John Pilger: How the Murdoch press keeps Australia’s dirty secret
News Corp papers across the world propagate the myth that prejudice has no effect on the lives of modern-day Aboriginal people.
The illegal eavesdropping on well-known people by the News of the World is said to be Rupert Murdoch's Watergate. But is it the crime by which Murdoch ought to be known? In his native land, Australia, Murdoch controls 70 per cent of the capital city press and the only national newspaper. Australia is the world's first murdochracy, in which smear by media is power.
The most enduring and insidious Murdoch campaign has been against the Aboriginal people, who were dispossessed by the arrival of the British in the late 18th century and have never been allowed to recover. "Nigger hunts" continued into the 1960s and beyond. The officially inspired theft of children from Aboriginal families, justified by the racist theories of the eugenics movement, produced those known as the Stolen Generation and in 1997 was identified as genocide. Today, the first Australians have the shortest life expectancy of any of the world's 90 indigenous peoples. Australia imprisons Aborigines at five times the rate South Africa jailed black people during the apartheid years. In the state of Western Australia, the figure is eight times the apartheid rate.
Return of the noble savage
Political power in Australia often rests in the control of resource-rich land. Most of the uranium, iron ore, gold, oil and natural gas is in Western Australia and the Northern Territory - on Aboriginal land. Indeed, Aboriginal "progress" is all but defined by the mining industry and its political guardians in both Labor and coalition (conservative) governments. Their faithful, strident voice is the Murdoch press. The exceptional, reformist Labor government of Gough Whitlam in the 1970s set up a royal commission that made clear that social justice for Australia's first people would be achieved only with universal land rights and a share in the national wealth with dignity. In 1975, Whitlam was sacked by the governor general in a "constitutional coup". The Murdoch press had turned on the prime minister with such venom that rebellious journalists on the Australian burned their newspaper in the street.
In 1984, the Labor Party "solemnly pledged" to finish what Whitlam had begun and legislate Aboriginal land rights. This was opposed by the then Labor prime minister, Bob Hawke, a "mate" of Rupert Murdoch. Hawke blamed the public for being "less compassionate"; but a secret, 64-page report to the party showed that most Australians supported land rights. It was leaked to the Australian, whose front page declared, "Few support Aboriginal land rights", the opposite of the truth, thus feeding an atmosphere of self-fulfilling distrust, "backlash" and rejection of rights that might have distinguished Australia from South Africa.
In 1988, an editorial in Murdoch's Sun in London described "the Abos" as "treacherous and brutal". This was condemned by the UK Press Council as "unacceptably racist". The Australian publishes long articles that present Aboriginal people not unsympathetically but as perennial victims of each other, an "entire culture committing suicide", or as noble primitives requiring firm direction: the eugenicist's view. It promotes Aboriginal "leaders" who, by blaming their own people for their poverty, tell the white elite what it wants to hear. The writer Michael Brull parodied this: "O White man, please save us. Take away our rights because we are so backward."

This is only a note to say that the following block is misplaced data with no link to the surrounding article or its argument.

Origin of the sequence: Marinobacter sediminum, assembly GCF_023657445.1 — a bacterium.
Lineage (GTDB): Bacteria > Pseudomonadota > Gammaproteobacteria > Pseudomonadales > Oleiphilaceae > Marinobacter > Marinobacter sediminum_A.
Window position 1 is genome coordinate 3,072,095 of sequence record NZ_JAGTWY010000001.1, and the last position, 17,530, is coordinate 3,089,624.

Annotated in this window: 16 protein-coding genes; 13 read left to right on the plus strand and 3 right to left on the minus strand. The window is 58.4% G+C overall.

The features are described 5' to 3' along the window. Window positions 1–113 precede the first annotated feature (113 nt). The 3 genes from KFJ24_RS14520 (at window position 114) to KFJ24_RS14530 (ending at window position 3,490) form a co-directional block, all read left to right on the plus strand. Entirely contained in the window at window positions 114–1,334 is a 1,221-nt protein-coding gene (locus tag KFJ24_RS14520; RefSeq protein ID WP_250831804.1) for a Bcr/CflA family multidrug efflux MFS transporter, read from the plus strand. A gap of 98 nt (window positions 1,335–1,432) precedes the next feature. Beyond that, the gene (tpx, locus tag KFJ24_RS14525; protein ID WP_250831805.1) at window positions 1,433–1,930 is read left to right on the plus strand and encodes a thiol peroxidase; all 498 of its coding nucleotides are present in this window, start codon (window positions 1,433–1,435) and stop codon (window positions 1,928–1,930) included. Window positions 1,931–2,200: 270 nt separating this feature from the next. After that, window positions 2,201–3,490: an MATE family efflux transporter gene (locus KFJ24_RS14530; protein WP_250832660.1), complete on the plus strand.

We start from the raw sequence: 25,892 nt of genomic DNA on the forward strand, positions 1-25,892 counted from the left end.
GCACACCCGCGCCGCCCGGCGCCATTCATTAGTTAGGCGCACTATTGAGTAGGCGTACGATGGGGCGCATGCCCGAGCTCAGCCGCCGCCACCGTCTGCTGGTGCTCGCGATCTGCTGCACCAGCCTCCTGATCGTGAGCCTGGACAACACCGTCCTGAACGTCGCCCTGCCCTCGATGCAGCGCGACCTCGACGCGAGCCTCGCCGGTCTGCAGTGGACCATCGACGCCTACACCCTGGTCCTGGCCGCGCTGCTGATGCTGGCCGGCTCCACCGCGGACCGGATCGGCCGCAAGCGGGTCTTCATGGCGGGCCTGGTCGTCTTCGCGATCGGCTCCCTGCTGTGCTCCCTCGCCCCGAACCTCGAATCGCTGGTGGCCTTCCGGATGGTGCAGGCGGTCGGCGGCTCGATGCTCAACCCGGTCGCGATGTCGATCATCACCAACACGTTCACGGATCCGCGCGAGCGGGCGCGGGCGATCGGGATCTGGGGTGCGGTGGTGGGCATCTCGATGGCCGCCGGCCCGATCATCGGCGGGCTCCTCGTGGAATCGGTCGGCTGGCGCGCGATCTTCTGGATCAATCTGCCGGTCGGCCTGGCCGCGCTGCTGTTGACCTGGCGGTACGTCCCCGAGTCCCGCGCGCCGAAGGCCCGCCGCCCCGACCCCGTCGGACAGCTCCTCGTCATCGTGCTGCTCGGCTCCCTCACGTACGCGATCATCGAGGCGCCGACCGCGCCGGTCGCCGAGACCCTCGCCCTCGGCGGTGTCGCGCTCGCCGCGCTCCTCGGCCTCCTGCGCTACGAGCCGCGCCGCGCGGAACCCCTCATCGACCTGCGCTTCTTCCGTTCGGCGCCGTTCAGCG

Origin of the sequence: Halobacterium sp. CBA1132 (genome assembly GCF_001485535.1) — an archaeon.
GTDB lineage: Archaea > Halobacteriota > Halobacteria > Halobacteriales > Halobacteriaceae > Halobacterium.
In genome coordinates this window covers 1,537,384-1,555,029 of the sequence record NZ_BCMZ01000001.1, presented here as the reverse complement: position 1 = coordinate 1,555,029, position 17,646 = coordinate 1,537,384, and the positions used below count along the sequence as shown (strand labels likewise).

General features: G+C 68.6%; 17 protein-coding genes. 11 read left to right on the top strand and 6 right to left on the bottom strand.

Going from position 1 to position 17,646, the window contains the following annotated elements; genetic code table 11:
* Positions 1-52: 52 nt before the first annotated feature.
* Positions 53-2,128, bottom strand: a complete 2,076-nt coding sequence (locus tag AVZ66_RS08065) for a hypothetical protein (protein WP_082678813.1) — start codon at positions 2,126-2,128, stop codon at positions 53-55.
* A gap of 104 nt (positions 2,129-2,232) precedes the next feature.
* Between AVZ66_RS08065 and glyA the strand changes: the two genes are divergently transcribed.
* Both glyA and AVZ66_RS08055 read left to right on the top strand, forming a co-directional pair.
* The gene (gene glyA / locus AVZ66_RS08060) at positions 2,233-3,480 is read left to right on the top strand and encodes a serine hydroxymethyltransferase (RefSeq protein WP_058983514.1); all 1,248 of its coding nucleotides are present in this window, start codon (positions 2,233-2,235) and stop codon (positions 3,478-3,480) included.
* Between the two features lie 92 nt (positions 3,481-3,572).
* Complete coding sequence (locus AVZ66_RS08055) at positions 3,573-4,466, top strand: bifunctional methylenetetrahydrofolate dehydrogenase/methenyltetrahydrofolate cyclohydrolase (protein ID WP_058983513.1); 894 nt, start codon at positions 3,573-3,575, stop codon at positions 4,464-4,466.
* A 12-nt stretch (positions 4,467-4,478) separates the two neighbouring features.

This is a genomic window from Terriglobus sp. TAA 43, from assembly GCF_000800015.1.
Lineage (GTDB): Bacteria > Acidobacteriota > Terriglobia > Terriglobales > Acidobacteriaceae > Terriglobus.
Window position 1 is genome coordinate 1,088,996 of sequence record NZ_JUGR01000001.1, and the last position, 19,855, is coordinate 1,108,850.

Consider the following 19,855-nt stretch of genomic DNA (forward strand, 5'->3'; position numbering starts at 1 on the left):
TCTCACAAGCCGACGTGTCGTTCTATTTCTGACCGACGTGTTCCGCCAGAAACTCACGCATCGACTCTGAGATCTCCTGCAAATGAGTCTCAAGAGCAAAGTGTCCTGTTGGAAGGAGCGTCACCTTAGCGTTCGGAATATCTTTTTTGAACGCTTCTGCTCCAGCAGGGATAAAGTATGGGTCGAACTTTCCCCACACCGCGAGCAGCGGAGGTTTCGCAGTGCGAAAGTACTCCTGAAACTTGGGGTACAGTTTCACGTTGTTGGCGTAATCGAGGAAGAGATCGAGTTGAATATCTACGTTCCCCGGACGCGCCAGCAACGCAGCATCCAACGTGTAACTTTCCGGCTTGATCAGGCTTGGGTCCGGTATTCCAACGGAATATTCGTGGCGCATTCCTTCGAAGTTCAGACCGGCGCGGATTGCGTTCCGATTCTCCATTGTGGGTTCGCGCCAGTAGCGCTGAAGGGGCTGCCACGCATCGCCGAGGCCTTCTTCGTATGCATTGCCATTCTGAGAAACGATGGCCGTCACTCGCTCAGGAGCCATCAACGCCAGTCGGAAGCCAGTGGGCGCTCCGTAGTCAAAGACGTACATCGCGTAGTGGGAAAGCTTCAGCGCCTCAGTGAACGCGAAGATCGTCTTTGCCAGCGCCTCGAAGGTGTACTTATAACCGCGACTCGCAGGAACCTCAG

This is also the government's view. In railing against what it called the "black armband view" of Australia's past, the conservative government of John Howard encouraged and absorbed the views of white supremacists - that there was no genocide, no Stolen Generation, no racism; indeed, white people are the victims of "liberal racism". A collection of far-right journalists, minor academics and hangers-on became the Antipodean equivalent of David Irving Holocaust deniers. Their platform has been the Murdoch press.
Andrew Bolt, columnist on Murdoch's Melbourne Herald Sun tabloid, is the defendant in a racial vilification case brought by nine prominent Aborigines, including Larissa Behrendt, a professor of law and indigenous studies in Sydney. Behrendt has been an authoritative and outspoken opponent of Howard's 2007 "emergency intervention" in the Northern Territory, which the Labor government of Julia Gillard has reinforced. The rationale to "intervene" was that child abuse among Aborigines was in "unthinkable numbers". This was a fraud. Out of 7,433 Aboriginal children examined by doctors, four possible cases were identified - about the rate of child abuse in white Australia. There is an old-fashioned colonial grab of mineral-rich land in the Northern Territory where Aboriginal land rights were granted in 1976.
The Murdoch press has been the most lurid and vociferous in promoting the "intervention", which a United Nations special rapporteur has condemned for its racial discrimination. Once again, Australian politicians are dispossessing the first inhabitants, demanding leasehold of land in return for health and education rights that white people take for granted and driving them into "economically viable hubs" where they will be effectively detained - a form of apartheid.
The despair and outrage of most Aboriginal people is not heard. For using her institutional voice and exposing the government's black supporters, Larissa Behrendt has been subjected to a vicious campaign of innuendo in the Murdoch press, including the implication that she is not a "real" Aborigine. Deploying the language of its soulmate the Sun, the Australian derides the "abstract debate" of "land rights, apologies, treaties" as a "moralising mumbo-jumbo spreading like a virus". The aim is to silence those who dare tell Australia's dirty secret.